B got Dogga for Valentine’s Day when he was 14 months old. It was love at first sight. Dogga became B’s “lovey“. Dogga came on the airplane, into the bathroom, to the park, to the beach, to playgroups, in the car and in the stroller. Dogga saw every first and many lasts. I’m a bit of a wild driver and once when B was barely two I had to slam on the brakes. B yelled, “hold on, Dogga!” from the backseat. I’m surprised he doesn’t have his own carseat.
Dogga has the power to heal cuts, dry tears, scare away monsters and cure loneliness. Dogga is magic. Dogga is practically alive.
Once we realized how important Dogga was we started looking for an extra, just in case. Fast forward a few years and now there are six. The original Dogga had his nose chewed off so “went to keep Grandpa’s dog company” on the farm. Now we’ve got Present Dogga (he appeared under the Christmas tree with a red bow), Girl Dog, Daddy Dog, Mad Dog (the way the fur goes over his eyes makes him look mad, according to B), Scottie Dog and Other Dog.
I’ve noticed the dogs are sometimes left behind now. They always come out for morning snuggles and quiet time. They always go outside for trampolining. They come on long car trips. They don’t come to the store anymore. They don’t come to the beach in the bike basket. They didn’t go to daycamp.
A year from now, B will be heading off to full-day kindergarten and the long, crazy days with two tiny ones at home will be over. Now that a change is approaching I understand what the kind grandmas in the grocery store mean when they say, “Treasure the moments. This is the best time in your life.” Even though some days are like a long, uphill (whining, screaming, chaotic) marathon, this time is fleeting. The tough parts fade away and what is left is beautiful.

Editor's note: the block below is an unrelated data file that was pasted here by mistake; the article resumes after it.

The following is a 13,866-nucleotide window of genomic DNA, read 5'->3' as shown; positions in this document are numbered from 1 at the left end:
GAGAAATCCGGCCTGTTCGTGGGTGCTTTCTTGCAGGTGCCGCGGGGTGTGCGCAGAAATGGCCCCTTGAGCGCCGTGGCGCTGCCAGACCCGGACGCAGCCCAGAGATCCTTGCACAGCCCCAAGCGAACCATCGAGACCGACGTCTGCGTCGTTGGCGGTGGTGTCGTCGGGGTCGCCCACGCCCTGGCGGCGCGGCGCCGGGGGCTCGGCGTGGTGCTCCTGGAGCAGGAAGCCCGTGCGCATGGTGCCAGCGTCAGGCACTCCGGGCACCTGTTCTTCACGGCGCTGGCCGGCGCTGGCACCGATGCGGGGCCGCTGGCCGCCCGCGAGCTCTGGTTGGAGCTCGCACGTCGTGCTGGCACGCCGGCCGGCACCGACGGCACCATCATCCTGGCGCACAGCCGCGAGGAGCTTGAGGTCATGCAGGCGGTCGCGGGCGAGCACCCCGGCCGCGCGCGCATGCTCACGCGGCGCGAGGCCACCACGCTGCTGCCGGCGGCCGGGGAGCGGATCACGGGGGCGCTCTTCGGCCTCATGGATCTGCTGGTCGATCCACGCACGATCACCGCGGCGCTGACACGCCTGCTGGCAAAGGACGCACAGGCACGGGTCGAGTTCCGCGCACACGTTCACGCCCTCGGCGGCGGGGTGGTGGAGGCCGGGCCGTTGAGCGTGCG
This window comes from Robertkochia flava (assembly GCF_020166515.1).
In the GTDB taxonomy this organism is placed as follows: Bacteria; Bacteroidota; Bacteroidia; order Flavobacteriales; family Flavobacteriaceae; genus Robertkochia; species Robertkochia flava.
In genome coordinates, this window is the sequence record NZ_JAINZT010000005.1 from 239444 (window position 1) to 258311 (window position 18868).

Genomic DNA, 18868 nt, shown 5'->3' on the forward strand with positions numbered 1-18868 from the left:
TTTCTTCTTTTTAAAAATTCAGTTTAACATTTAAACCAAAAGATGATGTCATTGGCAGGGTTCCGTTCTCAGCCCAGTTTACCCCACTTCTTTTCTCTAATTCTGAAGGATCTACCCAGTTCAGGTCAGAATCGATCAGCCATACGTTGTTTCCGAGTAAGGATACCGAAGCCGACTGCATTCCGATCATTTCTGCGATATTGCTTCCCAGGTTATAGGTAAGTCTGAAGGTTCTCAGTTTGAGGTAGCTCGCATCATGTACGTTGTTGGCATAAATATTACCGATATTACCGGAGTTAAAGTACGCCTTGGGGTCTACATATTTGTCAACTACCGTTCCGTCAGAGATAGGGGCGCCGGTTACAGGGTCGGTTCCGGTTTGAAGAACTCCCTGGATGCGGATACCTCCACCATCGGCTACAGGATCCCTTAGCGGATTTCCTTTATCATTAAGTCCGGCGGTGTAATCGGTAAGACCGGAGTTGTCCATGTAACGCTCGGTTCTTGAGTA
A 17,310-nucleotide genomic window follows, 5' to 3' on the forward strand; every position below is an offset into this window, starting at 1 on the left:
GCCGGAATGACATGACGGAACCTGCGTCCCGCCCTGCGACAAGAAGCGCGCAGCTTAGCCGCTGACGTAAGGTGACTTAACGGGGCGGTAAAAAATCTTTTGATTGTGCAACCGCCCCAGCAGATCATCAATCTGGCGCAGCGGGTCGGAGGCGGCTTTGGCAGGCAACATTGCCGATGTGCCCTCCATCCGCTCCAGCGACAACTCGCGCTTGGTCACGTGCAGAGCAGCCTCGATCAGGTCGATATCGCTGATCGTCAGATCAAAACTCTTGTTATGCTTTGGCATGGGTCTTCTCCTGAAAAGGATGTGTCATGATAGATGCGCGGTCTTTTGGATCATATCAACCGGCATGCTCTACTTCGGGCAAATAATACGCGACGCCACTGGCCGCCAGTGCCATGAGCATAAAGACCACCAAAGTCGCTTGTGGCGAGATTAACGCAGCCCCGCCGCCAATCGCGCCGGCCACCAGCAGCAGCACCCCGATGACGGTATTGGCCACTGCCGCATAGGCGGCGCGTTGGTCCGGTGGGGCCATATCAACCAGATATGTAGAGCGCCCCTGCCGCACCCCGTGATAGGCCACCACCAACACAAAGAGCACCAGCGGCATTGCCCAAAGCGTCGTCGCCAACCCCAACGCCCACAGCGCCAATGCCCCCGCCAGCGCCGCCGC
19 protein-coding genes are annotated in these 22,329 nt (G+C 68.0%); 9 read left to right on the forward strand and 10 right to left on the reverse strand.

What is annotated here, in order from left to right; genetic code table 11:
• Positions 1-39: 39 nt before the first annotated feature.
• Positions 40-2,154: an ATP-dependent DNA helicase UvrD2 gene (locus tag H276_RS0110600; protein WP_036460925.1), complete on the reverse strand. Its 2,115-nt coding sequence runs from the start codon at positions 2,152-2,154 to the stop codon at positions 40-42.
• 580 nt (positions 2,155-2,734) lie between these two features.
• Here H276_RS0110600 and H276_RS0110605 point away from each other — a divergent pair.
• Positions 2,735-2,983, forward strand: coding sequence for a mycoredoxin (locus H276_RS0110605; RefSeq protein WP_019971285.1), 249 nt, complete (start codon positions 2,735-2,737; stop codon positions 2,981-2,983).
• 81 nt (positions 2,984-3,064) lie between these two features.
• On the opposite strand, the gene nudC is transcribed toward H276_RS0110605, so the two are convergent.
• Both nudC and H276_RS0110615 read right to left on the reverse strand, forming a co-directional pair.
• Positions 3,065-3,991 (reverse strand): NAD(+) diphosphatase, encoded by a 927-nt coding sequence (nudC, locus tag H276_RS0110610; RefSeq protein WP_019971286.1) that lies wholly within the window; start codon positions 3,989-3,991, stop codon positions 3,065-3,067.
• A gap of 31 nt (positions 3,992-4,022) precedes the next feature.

Little A has been “walking” for months by holding onto hands. Anyone’s hands will do: mine, D’s, Brother B’s (which is adorable!). Around Mother’s Day she gathered up her courage and walked from person to person. This week she got brave. D’s parents are visiting and everyone was sitting in the living room. I was banging and crashing in the kitchen by myself when I heard “Mah-Mah? Mahhhhh-Mah?” Then, “thump, thump, thump, thump” as her tiny body and delighted face peeked around the corner. She ran to me with that look that people have when they’ve returned from a long journey and first see a loved one. It was the longest journey she had ever taken. Her shining eyes said, “You are everything to me. Thank you. Thank you for being up in the night with me for months and months. Thank you for putting me first. Thank you for being my Mah-mah.”
If you are struggling with a new baby and trying to find yourself in the crazy new world of motherhood, hang on. Your reward is coming, sooner than you think. Blessings.
Sunday. The night I love. Time for quiet. The night my freshly-turned-one-year-old decides to become a toddler.
What was once a soothing, relatively easy bedtime routine suddenly turns on its heel and becomes an all-out sporting event. Flipping and flopping like a slippery fish, Little A does not want to wear a diaper. I finagle her onto her back and somehow slap the sticky tabs on the diaper, lopsided. We cuddle for a few minutes, then I slip her a pink soother and put her favourite My First Dolly right onto her face, the way she likes. I turn on the lullabies and tiptoe out.
Two minutes later I’m back, summoned by calls of “Mah-mah! Mah-mah!” She has flung the soother out of the crib (on purpose) and is joyfully banging her head into the mattress and giggling. As I lift her out to rock her, I sing her favourite “Too Ra Loo Ra Loo Ral” over and over. Her bright blue eyes finally start to waver, closing, closing, almost asleep…then fly open, focused on a tiny speck of light on the ceiling. Her tiny finger points and waves madly at the light. “Ah! Ah!” she yells, willing me to stop rocking and look up at the wonder she has discovered.
I am blessed.